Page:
ReplyDelete
    Replies
    1. I totally agree with the triumphant feeling after a batch of jam - it's very satisfying! I remember your runny marmalade which coincided with my runny marmalade!

      Delete
  5. I make lots of jam and rarely eat any myself. The jam funnel is a useful bit of kit

    ReplyDelete
    Replies
    1. I do all the jam making and eating here! I'm the biggest jam fan in the house.

      Delete
  6. I have one of those Kilner jam thermometers that also doesn't work. Waste of time. I use a frozen saucer and that works fine. Mostly. But I do have a batch of very runny mirabelle jam that even the Jam Fiend Mr FD won't touch. Sigh

    ReplyDelete
    Replies
    1. Glad it's not just me. Your runny mirabelle jam reminds me of my batch of 'runny but plummy' jam that I made one year...

      Delete
  7. I have a jam thermometer [a very cheap one from Trago Mills in Cornwall] - but usually do the saucer from the freezer test. I made some sloe jam this year that set as solid as a good French pate. Other times my jam is runnier than a ripe Brie. I discovered that cutting a lemon into quarters and dropping it into my bubbling MaMade certainly improved the set of the marmalade - but dare not add such acidity to my jams, coward that I am. I have not come across the breadmaker method before. How does that work, then?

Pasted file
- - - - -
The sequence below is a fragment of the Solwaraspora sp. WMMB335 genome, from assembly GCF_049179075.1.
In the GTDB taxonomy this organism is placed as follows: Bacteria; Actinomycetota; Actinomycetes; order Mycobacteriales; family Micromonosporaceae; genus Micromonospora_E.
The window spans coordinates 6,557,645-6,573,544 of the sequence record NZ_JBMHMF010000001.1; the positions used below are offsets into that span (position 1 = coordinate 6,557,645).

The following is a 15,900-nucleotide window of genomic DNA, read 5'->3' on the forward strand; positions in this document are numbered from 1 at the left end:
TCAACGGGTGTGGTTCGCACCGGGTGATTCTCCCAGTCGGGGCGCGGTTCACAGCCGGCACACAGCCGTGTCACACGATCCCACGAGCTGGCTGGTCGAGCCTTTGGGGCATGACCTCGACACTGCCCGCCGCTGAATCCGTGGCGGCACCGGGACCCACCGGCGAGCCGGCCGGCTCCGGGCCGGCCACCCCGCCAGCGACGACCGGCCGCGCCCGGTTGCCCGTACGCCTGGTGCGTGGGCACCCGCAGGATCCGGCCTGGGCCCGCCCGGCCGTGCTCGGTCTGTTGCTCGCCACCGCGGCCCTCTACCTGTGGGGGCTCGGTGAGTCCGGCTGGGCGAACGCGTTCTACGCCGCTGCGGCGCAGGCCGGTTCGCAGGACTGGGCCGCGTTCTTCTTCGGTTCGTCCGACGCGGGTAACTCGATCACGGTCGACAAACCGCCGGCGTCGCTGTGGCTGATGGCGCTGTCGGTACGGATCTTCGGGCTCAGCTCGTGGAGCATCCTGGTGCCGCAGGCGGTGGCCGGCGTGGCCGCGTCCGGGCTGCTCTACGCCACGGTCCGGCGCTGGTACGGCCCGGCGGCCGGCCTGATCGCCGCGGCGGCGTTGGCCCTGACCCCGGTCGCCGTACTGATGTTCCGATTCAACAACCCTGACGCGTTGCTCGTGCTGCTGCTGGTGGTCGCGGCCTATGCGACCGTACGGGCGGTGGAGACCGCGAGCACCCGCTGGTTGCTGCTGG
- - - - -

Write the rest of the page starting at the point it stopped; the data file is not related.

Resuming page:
ReplyDelete
    Replies
    1. I don't know if all breadmakers have the jam setting (mine's a Breville which may not
      be available in the UK). You just chuck in the fruit, sugar and pectin, switch it on
      the machine does all the stirring and cooking. I do finely chop the fruit in the food
      processer first, though - the machine doesn't pulverise it very well.

      Delete
    2. Ooh Sloe Jam? Now that sounds like a much better thing to do with sloes than put them into gin. I look forward to hearing all about that when I see you ;-) I have seen jam recipes with added lemon - I think all the sugar probably offsets the acidity.

      Delete
  8. My mom used to make very delicious Guava jam. I am chicken though, too worried about it getting spoiled.

    ReplyDelete
    Replies
    1. Guava jam sounds delicious. Not something we make much in Wiltshire :-)

      Delete
  9. Love the idea of pouring it in a pitcher than pouring in the bottles.

    ReplyDelete
    Replies
    1. It works well. The funnel idea mentioned in the comments sounds a good plan too.

      Delete